Simplifying the Form
With the federal methodology came the creation of the Free Application for Federal Student Aid (FAFSA), which officially replaced the Common Financial Aid Form of 1986. The FAFSA became the only form for students to apply for federal financial aid. In 2006, the Commission on the Future of Higher Education proposed a number of recommendations for higher education, FAFSA simplification being one of them.
The 1992 HEA reauthorization created the Free Application for Federal Student Aid (FAFSA), which replaced the Common Financial Aid Form of 1986. The FAFSA became the only federal form for students to apply for federal financial aid.
Creation of FAFSA on the web introduced skip logic—a tool that automatically skips questions not pertaining to the applicant—into FAFSA on the web.
The Advisory Committee on Student Financial Assistance released a final report titled, “The Special Study of Simplification of Need Analysis and Application for Title IV Aid.” The report created a set of 10 recommendations, two of which were included in efforts to simplify financial aid in 2007 and 2008.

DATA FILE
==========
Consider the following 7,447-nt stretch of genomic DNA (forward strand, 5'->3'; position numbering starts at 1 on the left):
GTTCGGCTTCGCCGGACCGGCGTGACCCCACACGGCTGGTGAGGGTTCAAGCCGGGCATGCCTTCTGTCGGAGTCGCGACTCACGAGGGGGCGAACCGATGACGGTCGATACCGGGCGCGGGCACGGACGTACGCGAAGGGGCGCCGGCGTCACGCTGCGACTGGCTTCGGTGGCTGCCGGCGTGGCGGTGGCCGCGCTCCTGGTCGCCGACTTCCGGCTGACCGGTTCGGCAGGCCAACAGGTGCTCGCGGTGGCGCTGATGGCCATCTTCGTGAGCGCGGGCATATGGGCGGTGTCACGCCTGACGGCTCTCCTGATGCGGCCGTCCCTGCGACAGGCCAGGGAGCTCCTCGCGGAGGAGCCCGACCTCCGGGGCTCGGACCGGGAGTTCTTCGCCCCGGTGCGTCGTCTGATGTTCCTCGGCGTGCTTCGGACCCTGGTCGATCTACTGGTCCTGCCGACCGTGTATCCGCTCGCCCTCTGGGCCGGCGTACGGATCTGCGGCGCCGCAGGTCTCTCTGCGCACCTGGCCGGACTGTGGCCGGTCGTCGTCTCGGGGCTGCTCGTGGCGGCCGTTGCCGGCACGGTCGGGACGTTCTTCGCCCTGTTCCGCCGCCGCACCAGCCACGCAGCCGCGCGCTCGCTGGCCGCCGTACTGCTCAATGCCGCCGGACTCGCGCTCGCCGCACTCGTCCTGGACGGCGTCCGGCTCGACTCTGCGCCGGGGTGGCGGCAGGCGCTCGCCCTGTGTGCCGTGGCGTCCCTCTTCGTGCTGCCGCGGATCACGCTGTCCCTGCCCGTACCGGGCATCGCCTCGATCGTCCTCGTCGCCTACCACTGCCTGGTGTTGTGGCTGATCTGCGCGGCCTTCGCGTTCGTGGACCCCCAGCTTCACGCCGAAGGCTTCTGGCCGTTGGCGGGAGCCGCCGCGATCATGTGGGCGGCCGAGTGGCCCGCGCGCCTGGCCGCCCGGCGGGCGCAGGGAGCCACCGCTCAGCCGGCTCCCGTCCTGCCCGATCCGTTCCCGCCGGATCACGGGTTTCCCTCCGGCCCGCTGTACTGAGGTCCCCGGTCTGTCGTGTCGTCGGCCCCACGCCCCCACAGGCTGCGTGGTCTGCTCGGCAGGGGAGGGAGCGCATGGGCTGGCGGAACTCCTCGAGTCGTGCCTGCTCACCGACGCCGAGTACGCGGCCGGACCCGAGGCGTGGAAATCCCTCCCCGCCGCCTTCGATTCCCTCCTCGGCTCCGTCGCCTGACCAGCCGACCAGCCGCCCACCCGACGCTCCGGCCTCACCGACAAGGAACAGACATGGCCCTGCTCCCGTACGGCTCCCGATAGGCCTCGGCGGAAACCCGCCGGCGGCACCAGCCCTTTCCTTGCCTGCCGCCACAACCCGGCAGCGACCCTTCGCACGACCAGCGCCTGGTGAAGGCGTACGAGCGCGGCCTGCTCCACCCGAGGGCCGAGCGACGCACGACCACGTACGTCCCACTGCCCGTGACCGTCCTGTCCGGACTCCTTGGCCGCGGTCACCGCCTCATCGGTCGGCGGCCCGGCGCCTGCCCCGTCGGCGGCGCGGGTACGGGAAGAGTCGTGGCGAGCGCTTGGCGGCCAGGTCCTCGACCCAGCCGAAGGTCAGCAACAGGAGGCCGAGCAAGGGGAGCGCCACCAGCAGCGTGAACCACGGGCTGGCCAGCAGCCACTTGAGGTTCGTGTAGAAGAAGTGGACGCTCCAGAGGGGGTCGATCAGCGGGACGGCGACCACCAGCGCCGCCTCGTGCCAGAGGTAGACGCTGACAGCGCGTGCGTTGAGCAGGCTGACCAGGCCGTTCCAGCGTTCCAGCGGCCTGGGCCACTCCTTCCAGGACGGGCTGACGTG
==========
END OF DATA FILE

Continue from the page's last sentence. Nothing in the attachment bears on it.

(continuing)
The Commission on the Future of Higher Education developed a series of recommendations for higher education around four central topics: access, cost and affordability, quality of learning and instruction, and accountability.
The College Cost Reduction and Access Act (CCRAA) increased the income protection allowance, excluded untaxed income (e.g., social assistance benefits, Child Tax Credit) from financial aid determinations, and updated the simplified needs test by increasing the automatic zero EFC income threshold and authorizing financial aid administrators to consider certain work history and homelessness when determining adjustments to aid awards.
Ceased paper distribution of the FAFSA in the 2008-09 academic year.
Outgoing Secretary of Education Margaret Spellings wrote a letter to the U.S. Senate Committee on Health, Education, Labor, and Pensions, encouraging Congress and the incoming Obama administration to develop a clearer and more relevant financial aid process.
The Internal Revenue Service (IRS) Data Retrieval Tool, implemented by the U.S. Department of Education on the FAFSA, allowed some applicants to electronically transfer their tax information into the application.
An executive action allowed the use of prior-prior tax year information on the FAFSA.